A Port Hope group c1901
cursor over a face to see the name

Kathleen 'Kitty' Eaton, her sister Sue and younger brother James lived in Port Hope with their mother, 'May' (Wilson) Eaton, from about 1898 to 1908, principally at number 1 Barrett's Terrace, the row house nearest the Midland railroad track. May was born in Picton, Ontario and is buried there with her parents and her son James. Kathleen's absentee father, Frederick Eaton, was born in West Wingfield, NY. He died in New York City.

Kitty became acquainted with Ernest Hemingway who didn't like her. She was equally fond of him. In 1945, as Kathleen Cannell, she published a book called 'Jam Yesterday', perhaps imagining herself the heroine in 'Through the Looking Glass and What Alice Found There', in which she shat upon Port Hope and some of its 'batty' inhabitants. It's amusing to read, but would have been more interesting if she'd got her facts straight. Though there's too much gratuitous invention for what I assume was meant to be seen as a memoir, she managed to libel several townspeople, who are easily identified despite the fictitious names. Like Hemingway, she based her characters on real people, then made them talk and act in ways that suited the story she'd concocted. Condescension is a trait she and Hemingway shared. Port Hope itself is introduced in chapter 12, on the 138th of 238 pages.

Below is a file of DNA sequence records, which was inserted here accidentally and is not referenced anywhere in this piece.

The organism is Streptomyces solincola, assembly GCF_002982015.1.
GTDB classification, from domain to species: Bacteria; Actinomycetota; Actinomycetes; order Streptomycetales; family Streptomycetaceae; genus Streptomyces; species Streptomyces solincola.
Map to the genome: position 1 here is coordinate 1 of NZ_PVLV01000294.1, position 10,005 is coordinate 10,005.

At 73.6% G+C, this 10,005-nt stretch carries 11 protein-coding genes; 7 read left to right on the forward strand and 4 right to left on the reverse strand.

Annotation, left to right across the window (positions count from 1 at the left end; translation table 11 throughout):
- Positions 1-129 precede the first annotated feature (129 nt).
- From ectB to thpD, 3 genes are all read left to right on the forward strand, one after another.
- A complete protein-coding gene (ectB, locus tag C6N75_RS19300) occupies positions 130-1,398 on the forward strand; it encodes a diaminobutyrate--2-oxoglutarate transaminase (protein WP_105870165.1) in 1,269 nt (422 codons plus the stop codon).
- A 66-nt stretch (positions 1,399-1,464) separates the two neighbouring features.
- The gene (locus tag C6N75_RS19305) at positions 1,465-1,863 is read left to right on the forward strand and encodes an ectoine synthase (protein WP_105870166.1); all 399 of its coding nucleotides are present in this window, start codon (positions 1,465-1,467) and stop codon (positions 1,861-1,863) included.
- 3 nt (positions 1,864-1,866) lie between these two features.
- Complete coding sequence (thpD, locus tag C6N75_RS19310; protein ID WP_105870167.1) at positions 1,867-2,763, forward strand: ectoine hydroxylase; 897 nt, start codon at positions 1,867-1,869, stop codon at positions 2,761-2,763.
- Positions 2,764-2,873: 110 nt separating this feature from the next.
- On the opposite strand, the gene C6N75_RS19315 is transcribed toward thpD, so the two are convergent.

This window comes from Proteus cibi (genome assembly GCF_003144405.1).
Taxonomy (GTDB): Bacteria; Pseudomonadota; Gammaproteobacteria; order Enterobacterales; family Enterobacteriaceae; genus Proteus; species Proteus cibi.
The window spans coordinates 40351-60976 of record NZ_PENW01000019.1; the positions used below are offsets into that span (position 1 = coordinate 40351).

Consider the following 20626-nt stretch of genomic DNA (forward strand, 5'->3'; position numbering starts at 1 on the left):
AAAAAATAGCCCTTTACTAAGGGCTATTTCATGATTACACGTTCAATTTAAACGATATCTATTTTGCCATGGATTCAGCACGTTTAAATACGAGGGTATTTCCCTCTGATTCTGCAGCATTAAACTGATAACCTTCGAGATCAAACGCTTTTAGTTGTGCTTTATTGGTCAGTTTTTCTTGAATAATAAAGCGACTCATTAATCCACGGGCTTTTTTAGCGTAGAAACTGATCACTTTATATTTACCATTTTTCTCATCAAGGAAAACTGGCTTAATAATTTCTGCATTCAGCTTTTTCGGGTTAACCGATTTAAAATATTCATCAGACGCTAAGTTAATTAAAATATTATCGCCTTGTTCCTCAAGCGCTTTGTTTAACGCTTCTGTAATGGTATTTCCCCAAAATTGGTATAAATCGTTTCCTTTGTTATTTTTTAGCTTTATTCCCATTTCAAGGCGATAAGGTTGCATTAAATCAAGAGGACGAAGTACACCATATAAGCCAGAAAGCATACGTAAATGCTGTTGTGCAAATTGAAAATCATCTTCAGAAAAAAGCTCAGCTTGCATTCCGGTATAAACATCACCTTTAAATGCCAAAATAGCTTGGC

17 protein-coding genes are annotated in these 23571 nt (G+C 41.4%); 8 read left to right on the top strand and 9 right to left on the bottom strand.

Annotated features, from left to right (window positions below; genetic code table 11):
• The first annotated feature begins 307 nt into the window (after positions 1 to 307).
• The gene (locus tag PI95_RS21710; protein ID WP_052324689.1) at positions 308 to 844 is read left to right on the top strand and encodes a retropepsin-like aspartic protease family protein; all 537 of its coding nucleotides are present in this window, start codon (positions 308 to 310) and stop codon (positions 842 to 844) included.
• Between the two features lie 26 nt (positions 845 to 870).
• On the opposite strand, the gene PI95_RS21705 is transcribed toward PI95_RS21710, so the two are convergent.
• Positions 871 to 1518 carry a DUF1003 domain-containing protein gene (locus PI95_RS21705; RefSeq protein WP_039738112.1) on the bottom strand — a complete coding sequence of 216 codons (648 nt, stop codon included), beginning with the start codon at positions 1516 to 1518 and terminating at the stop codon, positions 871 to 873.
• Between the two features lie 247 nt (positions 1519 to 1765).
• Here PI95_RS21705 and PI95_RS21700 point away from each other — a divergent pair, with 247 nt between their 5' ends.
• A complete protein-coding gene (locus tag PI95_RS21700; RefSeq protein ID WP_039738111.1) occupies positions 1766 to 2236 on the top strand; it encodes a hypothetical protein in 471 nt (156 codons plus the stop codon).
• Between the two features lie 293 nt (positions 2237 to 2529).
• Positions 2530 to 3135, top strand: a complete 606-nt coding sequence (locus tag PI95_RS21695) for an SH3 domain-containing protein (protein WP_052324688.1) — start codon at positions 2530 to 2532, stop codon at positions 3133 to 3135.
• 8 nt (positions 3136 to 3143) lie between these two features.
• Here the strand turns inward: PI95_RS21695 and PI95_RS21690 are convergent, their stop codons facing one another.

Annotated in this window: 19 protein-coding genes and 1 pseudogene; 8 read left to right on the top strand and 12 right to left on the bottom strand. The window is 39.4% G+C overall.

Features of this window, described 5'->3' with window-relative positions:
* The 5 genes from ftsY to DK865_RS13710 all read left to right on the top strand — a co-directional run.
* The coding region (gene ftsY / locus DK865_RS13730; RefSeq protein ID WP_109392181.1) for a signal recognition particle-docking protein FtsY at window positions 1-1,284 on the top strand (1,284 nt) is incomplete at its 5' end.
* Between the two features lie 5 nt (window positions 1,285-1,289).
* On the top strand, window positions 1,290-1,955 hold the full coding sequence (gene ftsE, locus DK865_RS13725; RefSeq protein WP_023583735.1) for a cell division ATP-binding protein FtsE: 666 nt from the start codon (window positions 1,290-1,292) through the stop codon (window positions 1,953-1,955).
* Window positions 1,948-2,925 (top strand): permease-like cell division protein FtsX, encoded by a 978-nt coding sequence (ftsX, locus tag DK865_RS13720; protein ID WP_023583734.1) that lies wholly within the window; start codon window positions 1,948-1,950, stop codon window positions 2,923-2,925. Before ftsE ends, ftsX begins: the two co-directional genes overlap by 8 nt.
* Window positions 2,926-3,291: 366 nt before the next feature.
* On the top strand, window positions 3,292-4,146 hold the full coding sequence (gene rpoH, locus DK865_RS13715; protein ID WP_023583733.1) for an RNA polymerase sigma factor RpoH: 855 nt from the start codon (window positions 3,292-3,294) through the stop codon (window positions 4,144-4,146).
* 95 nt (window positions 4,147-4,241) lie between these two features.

from Jam Yesterday
by Kathleen Cannell